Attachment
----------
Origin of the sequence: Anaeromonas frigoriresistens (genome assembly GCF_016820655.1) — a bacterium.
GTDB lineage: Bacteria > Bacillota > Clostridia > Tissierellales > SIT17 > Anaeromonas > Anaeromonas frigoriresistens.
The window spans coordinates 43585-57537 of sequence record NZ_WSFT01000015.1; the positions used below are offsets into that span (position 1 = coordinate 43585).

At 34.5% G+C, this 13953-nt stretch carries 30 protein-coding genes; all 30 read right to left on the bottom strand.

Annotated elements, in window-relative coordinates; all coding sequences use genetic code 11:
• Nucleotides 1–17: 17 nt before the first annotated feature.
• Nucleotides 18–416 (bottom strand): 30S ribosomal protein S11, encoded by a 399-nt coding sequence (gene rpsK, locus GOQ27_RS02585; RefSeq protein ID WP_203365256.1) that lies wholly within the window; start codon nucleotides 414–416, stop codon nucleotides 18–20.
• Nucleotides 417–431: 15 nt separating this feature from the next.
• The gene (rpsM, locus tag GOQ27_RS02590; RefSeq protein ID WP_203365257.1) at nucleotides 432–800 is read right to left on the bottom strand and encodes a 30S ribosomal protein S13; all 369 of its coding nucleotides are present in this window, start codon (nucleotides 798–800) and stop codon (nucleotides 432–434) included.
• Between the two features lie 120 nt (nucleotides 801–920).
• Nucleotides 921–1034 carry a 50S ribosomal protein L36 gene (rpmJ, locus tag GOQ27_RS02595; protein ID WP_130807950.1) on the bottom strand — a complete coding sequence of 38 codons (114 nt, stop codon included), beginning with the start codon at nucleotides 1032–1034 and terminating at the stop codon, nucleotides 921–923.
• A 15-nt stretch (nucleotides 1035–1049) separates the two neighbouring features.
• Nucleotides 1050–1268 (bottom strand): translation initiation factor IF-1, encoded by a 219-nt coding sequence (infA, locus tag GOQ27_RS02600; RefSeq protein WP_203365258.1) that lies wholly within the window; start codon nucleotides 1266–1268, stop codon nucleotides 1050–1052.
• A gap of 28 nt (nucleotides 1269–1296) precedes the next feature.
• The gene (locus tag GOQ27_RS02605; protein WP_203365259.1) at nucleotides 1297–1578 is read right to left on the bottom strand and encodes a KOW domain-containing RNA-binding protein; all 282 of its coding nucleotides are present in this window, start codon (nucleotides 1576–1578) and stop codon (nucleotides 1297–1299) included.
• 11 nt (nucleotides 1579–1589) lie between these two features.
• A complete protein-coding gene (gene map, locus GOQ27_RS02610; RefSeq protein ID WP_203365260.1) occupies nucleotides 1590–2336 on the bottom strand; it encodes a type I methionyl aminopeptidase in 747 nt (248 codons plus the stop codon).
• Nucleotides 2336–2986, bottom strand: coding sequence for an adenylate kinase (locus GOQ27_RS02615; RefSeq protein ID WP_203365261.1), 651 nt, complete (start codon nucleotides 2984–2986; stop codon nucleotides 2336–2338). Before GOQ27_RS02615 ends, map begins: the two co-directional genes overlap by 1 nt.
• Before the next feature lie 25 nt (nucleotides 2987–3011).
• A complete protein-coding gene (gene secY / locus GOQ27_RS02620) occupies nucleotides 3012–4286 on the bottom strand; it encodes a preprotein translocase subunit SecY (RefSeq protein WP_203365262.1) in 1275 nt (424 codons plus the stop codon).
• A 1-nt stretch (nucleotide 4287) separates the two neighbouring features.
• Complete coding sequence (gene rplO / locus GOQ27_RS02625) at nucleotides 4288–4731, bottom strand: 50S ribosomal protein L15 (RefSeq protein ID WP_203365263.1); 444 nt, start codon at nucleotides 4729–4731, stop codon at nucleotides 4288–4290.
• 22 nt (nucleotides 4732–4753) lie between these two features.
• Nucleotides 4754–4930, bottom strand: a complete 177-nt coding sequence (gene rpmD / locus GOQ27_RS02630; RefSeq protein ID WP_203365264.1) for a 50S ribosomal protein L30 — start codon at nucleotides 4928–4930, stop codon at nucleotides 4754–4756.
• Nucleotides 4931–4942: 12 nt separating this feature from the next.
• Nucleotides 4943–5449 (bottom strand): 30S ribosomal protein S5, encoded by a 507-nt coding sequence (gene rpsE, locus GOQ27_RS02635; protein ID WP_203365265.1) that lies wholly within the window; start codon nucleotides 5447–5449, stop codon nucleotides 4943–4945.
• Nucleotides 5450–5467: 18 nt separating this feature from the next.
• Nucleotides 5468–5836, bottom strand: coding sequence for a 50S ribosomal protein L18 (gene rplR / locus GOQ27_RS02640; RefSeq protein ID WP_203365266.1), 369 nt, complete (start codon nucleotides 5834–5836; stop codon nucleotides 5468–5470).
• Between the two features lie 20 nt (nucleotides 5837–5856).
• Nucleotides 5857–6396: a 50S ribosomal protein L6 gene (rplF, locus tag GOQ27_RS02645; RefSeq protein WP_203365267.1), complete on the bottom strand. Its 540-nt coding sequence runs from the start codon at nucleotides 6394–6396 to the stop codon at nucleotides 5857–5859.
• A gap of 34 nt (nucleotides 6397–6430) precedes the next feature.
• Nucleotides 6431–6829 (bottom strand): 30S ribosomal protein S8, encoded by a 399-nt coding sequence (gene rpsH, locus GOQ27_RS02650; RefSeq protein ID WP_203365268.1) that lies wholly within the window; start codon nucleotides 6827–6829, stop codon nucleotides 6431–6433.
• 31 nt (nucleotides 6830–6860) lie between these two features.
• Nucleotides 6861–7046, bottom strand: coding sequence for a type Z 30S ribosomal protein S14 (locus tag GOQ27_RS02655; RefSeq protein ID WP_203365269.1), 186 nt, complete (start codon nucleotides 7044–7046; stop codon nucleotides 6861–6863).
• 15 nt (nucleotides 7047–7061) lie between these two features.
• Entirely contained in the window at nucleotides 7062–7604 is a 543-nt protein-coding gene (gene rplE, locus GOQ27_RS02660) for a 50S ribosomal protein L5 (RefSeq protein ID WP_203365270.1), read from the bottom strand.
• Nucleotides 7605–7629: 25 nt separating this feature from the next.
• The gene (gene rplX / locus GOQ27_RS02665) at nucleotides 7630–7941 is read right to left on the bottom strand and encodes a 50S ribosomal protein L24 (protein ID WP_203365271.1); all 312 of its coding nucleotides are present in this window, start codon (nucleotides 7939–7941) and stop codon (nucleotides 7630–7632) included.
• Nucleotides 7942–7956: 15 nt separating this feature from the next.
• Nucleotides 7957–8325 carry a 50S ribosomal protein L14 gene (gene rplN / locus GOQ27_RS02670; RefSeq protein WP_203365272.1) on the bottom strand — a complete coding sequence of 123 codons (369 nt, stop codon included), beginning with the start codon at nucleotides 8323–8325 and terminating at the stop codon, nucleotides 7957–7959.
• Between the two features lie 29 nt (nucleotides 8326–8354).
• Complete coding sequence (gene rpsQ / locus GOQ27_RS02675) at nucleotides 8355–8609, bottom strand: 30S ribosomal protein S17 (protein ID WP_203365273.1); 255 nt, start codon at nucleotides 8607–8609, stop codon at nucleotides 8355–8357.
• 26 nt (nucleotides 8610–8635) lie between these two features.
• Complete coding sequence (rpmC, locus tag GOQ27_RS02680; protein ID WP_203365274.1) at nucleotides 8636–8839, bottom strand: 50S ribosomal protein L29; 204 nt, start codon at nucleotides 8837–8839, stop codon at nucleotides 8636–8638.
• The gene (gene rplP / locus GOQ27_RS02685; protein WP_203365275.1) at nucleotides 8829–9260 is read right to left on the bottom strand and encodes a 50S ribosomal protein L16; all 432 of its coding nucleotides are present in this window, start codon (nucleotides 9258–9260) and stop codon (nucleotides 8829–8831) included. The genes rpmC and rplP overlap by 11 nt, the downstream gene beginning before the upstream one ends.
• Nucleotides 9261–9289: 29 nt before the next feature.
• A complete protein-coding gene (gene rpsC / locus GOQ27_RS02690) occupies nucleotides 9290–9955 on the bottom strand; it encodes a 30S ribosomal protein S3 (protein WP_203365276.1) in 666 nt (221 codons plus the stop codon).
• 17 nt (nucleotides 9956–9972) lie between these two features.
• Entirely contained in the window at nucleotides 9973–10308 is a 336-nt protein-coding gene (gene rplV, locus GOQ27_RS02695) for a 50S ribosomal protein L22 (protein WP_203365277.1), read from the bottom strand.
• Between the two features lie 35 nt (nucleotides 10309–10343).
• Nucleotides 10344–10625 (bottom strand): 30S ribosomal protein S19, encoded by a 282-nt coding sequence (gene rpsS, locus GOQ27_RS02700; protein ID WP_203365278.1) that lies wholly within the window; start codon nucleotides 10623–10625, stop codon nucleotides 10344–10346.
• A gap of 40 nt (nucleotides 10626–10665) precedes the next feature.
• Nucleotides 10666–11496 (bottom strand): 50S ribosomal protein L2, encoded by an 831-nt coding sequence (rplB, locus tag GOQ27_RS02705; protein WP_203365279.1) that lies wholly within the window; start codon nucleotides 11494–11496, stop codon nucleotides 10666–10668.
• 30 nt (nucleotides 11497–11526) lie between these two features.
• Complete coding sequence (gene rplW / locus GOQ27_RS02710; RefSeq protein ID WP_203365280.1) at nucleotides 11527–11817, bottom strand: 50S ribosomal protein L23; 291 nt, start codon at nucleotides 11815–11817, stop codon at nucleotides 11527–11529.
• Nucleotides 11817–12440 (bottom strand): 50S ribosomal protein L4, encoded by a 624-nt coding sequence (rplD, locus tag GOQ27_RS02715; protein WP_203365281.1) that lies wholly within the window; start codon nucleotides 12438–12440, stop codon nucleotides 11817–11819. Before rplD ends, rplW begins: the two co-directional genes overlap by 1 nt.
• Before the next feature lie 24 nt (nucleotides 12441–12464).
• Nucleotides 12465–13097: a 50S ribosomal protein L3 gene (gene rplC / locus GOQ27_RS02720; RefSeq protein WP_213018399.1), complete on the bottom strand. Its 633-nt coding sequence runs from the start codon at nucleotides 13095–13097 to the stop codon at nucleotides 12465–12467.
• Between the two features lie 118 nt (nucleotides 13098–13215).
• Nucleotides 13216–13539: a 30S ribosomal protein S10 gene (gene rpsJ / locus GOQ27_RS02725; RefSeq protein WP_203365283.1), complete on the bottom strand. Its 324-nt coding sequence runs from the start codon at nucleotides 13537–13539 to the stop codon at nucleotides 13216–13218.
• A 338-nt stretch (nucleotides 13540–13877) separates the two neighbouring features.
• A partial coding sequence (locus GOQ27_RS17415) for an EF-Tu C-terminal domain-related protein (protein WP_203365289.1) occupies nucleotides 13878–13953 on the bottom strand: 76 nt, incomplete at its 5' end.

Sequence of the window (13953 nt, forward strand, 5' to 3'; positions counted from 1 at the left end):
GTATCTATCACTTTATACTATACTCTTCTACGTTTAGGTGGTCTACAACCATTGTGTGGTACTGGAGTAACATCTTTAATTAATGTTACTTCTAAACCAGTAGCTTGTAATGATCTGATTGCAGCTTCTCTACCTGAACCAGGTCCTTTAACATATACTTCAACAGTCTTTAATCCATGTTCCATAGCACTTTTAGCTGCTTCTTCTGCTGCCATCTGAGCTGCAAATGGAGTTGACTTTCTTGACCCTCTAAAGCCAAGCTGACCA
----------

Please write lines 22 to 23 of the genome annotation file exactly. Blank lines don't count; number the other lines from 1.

• Complete coding sequence (gene rplO / locus GOQ27_RS02625) at nucleotides 4288–4731, bottom strand: 50S ribosomal protein L15 (RefSeq protein ID WP_203365263.1); 444 nt, start codon at nucleotides 4729–4731, stop codon at nucleotides 4288–4290.
• 22 nt (nucleotides 4732–4753) lie between these two features.